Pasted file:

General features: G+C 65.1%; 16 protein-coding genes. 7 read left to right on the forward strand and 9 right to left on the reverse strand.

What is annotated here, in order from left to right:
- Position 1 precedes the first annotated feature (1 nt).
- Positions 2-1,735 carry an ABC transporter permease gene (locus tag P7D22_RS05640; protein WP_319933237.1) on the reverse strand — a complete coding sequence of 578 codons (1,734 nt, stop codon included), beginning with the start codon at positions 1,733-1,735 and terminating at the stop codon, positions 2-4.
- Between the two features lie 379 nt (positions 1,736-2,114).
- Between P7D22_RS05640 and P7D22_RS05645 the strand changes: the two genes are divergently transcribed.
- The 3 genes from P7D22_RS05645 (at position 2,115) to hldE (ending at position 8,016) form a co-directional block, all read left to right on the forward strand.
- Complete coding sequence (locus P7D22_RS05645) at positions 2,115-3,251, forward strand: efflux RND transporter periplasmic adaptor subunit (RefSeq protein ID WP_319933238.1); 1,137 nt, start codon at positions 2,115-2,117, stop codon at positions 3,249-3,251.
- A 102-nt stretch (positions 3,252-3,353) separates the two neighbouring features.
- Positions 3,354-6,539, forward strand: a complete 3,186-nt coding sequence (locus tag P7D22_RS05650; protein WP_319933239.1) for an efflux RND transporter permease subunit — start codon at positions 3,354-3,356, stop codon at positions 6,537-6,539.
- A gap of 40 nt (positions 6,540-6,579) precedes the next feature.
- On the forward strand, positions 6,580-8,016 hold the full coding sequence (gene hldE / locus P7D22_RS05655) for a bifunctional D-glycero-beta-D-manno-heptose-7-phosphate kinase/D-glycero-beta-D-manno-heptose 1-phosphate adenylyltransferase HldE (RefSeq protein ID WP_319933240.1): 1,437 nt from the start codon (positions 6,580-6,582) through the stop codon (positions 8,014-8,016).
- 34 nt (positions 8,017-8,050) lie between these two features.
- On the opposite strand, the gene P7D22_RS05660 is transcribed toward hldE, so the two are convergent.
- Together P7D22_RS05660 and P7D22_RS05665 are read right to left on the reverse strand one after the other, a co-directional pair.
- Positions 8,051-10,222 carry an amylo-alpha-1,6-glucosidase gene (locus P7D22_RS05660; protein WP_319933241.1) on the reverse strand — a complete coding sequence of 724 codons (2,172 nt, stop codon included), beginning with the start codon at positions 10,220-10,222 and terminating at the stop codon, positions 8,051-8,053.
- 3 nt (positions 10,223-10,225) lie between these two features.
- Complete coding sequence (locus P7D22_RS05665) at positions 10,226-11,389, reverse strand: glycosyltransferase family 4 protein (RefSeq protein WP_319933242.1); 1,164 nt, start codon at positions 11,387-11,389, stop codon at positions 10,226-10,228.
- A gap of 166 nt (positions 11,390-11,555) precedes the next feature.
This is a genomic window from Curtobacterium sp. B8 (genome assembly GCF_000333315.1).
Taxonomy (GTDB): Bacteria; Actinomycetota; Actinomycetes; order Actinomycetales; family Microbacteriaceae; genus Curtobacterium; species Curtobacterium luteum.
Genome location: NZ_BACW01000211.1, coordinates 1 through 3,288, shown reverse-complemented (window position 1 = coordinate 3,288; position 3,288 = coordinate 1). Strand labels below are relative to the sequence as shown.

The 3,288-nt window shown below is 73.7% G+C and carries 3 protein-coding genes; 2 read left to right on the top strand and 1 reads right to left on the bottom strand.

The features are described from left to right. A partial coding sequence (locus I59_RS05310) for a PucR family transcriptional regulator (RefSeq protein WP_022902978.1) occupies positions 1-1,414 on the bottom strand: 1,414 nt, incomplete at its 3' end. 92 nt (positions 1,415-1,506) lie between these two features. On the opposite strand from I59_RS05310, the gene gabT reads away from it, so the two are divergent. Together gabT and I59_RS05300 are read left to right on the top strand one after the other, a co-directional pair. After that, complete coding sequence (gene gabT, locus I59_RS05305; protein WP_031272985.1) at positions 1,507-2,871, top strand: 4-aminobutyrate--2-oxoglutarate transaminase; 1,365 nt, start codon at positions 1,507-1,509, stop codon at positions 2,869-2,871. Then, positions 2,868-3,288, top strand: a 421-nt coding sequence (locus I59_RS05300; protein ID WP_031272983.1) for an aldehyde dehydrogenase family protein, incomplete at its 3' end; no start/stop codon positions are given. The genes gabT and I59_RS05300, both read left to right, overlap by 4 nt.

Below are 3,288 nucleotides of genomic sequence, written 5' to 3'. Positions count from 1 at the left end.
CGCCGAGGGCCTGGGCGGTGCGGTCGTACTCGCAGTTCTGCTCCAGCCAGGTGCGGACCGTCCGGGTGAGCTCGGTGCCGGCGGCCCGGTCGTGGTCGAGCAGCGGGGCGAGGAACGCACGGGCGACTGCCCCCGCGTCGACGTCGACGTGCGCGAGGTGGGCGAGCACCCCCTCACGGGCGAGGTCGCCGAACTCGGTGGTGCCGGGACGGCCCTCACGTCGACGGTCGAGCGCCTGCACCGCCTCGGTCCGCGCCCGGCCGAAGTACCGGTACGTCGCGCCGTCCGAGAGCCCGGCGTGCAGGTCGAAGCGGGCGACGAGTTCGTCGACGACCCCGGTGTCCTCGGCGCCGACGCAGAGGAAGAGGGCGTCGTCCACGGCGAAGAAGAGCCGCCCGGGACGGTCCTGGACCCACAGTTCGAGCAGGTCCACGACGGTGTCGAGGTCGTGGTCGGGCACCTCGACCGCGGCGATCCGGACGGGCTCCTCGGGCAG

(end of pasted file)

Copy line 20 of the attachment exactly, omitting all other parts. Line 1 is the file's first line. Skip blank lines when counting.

This is a genomic window from Curtobacterium sp. B8 (genome assembly GCF_000333315.1).